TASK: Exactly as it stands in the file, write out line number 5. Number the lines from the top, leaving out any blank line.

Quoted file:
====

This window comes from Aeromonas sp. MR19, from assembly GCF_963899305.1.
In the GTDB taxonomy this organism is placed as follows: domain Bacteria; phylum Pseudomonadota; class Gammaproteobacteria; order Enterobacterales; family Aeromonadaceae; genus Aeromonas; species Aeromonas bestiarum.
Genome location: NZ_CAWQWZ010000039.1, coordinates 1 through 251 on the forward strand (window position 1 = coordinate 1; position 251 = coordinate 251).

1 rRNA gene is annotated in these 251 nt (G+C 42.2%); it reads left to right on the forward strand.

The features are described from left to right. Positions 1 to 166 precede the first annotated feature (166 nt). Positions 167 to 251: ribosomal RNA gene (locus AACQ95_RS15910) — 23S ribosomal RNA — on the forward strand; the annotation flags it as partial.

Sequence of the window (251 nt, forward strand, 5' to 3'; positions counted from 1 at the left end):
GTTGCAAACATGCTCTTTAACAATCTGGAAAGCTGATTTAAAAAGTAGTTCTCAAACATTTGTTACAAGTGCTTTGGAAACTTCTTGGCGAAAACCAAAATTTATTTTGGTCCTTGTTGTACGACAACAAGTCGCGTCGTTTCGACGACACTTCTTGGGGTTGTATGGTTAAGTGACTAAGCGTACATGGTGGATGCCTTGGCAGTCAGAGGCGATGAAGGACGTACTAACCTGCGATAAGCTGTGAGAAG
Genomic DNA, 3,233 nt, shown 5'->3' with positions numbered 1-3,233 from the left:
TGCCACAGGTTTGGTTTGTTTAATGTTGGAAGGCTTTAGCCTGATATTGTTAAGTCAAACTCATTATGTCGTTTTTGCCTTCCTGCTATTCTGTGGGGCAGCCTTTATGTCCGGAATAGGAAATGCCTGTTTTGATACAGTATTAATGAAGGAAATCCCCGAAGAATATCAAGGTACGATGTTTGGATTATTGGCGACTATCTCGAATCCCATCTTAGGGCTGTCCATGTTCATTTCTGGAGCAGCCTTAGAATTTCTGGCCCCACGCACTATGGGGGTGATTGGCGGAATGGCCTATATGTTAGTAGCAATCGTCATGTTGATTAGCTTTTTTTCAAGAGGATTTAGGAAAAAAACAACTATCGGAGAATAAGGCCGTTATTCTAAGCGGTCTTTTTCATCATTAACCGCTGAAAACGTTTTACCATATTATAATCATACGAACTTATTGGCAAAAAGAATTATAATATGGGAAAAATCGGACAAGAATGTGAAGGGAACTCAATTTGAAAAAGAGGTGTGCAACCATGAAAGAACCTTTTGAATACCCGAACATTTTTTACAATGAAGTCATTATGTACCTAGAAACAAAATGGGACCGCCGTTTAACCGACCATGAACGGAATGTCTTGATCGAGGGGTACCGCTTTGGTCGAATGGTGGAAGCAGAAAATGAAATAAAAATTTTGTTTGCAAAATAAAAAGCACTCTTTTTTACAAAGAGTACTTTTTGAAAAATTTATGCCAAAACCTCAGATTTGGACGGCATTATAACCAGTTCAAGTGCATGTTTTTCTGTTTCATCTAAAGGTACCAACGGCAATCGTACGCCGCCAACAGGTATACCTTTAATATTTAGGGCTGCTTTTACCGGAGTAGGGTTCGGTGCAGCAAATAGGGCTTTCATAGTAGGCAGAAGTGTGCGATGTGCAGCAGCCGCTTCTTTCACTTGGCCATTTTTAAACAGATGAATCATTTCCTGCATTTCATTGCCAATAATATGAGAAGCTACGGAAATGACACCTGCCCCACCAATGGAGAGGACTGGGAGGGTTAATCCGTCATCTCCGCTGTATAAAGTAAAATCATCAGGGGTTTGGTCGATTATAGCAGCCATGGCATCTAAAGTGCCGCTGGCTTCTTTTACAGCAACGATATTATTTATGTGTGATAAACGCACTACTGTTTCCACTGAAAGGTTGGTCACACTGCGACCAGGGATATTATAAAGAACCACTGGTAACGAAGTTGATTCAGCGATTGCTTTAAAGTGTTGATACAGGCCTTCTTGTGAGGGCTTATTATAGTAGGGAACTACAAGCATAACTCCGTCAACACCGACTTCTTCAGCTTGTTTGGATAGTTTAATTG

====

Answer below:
The features are described from left to right. Positions 1 to 166 precede the first annotated feature (166 nt). Positions 167 to 251: ribosomal RNA gene (locus AACQ95_RS15910) — 23S ribosomal RNA — on the forward strand; the annotation flags it as partial.